The LG made Nexus 5X bricked (suddenly rebooted and never boots again) at 13 months old due to a known hardware fault, there is a lawsuit against LG in California https://arstechnica.com/tech-policy/2017/04/lg-bootloop-defe...

My Nexus 5 had power button issue (it automatically switch off, sigh...) Nexus 4 build quality was bad, too.

I lost 3-4 days worth of photos (was travelling and didn't backup). Luckily I was able to boot once (out of 40 attempt) after it bricked by giving it some heat (thermal issue). Backed up the photos before it quickly died again (there are videos on YouTube to fix the problem using heat gun), finally I decided I've had enough with crappy Nexus phones (I am fine with Android though). Pixel / Pixel XL is more expensive than iPhone 7 or plus, really cannot justify.

Finally I've moved to iOS again, after 6-7 years as I decided not to manually flash phone OS and root any more (I have my Arch Linux workstations and MBPs). My requirements for a phone comes down to: - Reliable hardware and high quality finish - Strong hardware based/accelerated encryption - Fingerprint recognition and authentication - Stable and Swift OS (greatly improved with APFS, regained faith in Apple) - Good camera - the best camera is the one with you - Long battery life (ideally support both fast charge and wireless charge)

The iPhone 7 Plus meets all. So far I've been on it for 2 weeks. iOS definitely has better attention to details and better UX at the cost of more control over the OS, a lot of apps on Android that doesn't support fingerprint authentication support that on iOS, I was surprised to find out.

The only complains are that 1. there is no HN client as good as Materialistic (let me know if you know any...) 2. no strongSwan native client (Gboard has introduced more language support so it's no longer a big concern). Other than that I am happy.

Anecdotally, I have a similar timeline of phones (Nexus 4, 5, 5x) except for the fact that they are all still running fine (the Nexus 4 now runs as a wifi-only portable music player paired to a bluetooth speaker).

My SO, on the other hand, has gone through 4 iPhones in the meantime and all either having to be replaced due to cracks in the glass' front/back or hardware issues.

That being said, I do like the general feeling of an iPhone in my hands, it feels well-built and that is what a lot of people are looking for. But as a hacker I could never own an iPhone. Whenever I've used my SO's phones over the years (iPhone 4s, 5 and now 6s) I've just been extremely frustrated with the piss-poor UX. It has definitely improved in the last 2-4 years due to 'borrowing' a lot from Android in terms of notifications and sharing data between apps but it simply does not even get close to the ease of use of Android (particularly in the 'doing things' department).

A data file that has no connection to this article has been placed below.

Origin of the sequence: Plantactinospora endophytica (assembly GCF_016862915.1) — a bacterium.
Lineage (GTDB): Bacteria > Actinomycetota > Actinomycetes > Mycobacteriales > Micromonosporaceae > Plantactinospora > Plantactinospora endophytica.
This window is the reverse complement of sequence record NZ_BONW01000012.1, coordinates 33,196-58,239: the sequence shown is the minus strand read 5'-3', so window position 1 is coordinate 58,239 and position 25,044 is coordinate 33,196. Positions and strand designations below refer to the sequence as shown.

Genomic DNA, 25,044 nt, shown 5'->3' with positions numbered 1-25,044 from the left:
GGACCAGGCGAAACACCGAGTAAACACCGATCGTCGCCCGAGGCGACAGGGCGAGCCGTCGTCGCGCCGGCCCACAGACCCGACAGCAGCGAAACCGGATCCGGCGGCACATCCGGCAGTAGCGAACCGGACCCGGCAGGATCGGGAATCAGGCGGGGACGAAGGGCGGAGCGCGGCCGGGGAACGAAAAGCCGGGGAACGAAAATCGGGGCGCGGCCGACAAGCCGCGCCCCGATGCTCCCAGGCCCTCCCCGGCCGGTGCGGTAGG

As an example of what I mean: a couple of years ago, if you wanted to upload a picture you were viewing to Dropbox (or anywhere really) you had to close the photo viewer, go to the app you wanted to share the picture with, find the picture you were looking at previously by browsing through the gallery again and then share the picture. Things like this have improved but the flow is still often quite cumbersome and I often run into similar hurdles when trying to perform very common tasks, I believe Instagram still opens up any location in Apple Maps without an option to choose an other map app for example. The notification screen, while better than it was before, is also awful compared to Android.

I agree with most of your points. I'll probably sell the Nexus 5 (running LineageOS 14.1 now) and get a Mi 6 as a backup phone.

I used to run AOSP (stock) and root because of the camera optimization. I found it frustrating when Google introduced monthly security update. It has become a burden (especially when the Nexus 5X randomly failed to boot - that was in fact a sign of the hardware issue, I didn't realize at that time). root didn't give me too much other than playing around in Termux plus GNU tools, Titanium backup, Greenify and ES File Explorer/Manager.

I wouldn't call myself hacker but I am a 15+ year Linux power user and veteran, I cannot live without root on a workstation/laptop. But I keep asking myself the question: do I really need root on a phone? My answer is no for now. I'd rather spend time with family or playing StarCraft: Brood War with friends than flushing the phone...).

Losing the Nexus 5X for 2 days made me reconsider the phone I really need, ended up with an iPhone 7 Plus (cannot justify to buy a Pixel XL...). Reliability, data integrity/security, automatic backup, quality of hardware (camera) matter a lot more.

I have iPad Air and iPad Pro at home so I've been witnessing iOS making progress, borrowing lots of Android design to improve UX. I'd say iOS 10.3.1 is a very good one, APFS definitely is a huge plus (it'll make macOS great again) while the equivalent for Android I don't see it coming.

BTW: All above is personal experience and opinion based on my use cases.

> do I really need root on a phone? My answer is no for now.